Evaluating the best banks in America

Banking in America is unique. No other country has as many banks, and types of banks, as the United States. Most countries in Europe have about four or five big banks… and that’s it. When there are so few competitors, they all tend to be alike, and not all that consumer-friendly.

The plethora of banks in America is good news, but the news is not all good. How do you know which banks, among the plethora lining your Main Street, are worthy of your business? CNNMoney (there is no magazine anymore) ranks banks in America annually, and they released their 2013 rankings last month.

The diversity of banks in America makes it almost impossible to pick a “best in show” kind of overall winner. CNNMoney therefore breaks the surveyed banks into several categories. Here’s a quick summary of this year’s top rankings:

The category internet-savvy consumers are probably most interested in is Best Online Bank, and Ally Bank garnered CNNMoney’s top ranking for the third straight year. Considering how competitive the cyberbanking world is becoming, that is no mean feat. Ally Bank also had the top rating for checking accounts and tied for the best savings accounts. One reason for that, certainly, is because the interest rates they offer are consistently among the highest. But then again, the mere fact that they have live reps, 24/7, something not seen in many other banks of any description, is another draw. Not mentioned is the fact that they’re also the nation’s oldest and largest lender for auto loans.


A snapshot like the one above gives you a good idea of current standings, but what’s even more helpful is to observe changes. Which banks are survivors, new arrivals, and which have quietly slipped from the peak?

Most top-ranked banks from last year are, as you might expect, at the top again this year. However, few segments are as competitive as the second-tier banks, commonly called regional or midsize banks. That competitiveness shows in two ways:

  • It is the only category that produced a tie — there was a tie among four banks both last year and this year.
  • Competitive pressure has brought three new banks to the top this year. The sole survivor from last year was Zions Bank, a regional bank in Utah and Idaho.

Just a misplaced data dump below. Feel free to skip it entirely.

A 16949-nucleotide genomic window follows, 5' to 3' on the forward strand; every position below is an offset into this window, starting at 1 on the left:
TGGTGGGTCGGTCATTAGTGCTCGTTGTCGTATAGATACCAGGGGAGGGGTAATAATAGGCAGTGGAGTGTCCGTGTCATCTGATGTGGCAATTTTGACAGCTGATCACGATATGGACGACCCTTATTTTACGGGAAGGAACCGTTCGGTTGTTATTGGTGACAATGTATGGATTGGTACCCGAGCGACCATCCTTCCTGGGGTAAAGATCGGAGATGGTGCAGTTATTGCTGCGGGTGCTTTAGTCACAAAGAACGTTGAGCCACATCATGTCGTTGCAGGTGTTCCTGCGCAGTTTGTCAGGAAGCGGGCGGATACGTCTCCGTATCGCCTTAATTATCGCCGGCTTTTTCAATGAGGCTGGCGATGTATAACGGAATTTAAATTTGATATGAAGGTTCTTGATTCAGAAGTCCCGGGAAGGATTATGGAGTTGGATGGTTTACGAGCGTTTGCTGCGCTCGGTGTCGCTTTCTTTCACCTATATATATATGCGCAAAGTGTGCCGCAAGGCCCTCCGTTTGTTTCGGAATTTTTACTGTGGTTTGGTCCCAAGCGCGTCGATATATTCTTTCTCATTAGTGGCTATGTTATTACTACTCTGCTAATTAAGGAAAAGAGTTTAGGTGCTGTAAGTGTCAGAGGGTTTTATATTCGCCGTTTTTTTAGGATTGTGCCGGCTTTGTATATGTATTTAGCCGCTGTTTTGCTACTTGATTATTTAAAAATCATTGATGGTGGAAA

Edged out were:

  • M&T Bank (Atlantic Seaboard)
  • First Citizens (scattered loosely all across the country)
  • Huntington Bank (scattered in a band from West Virginia to Michigan)

Their places were taken by:

  • Capital One (thanks to its purchase of ING Direct’s U.S. operations from its Dutch parent, rebranded as CapitalOne 360)
  • Susquehanna Bank (240 branches throughout the Mid-Atlantic region, formerly Farmers First Bank)
  • Bank of the West (700 branches, primarily in the West and Midwest, a subsidiary of BNP Paribas, the fourth largest bank in the world)

National surveys like this are helpful for many reasons. One of the most important of those is that it provides a benchmark to use when you evaluate your own bank. With competition this fierce, it can pay to evaluate banks more frequently and a tool like this gives you good and solid information to make an informed judgment.

And, should you feel the need to make a switch, CNNMoney’s ranking is a handy starting point. Capital One’s takeover of ING Direct happened just about a year ago, and the internet chatter surrounding that event has prompted many to look around to see what else is available.

Look no further.

(You can find the CNNMoney article at “The Best Banks in America.”)

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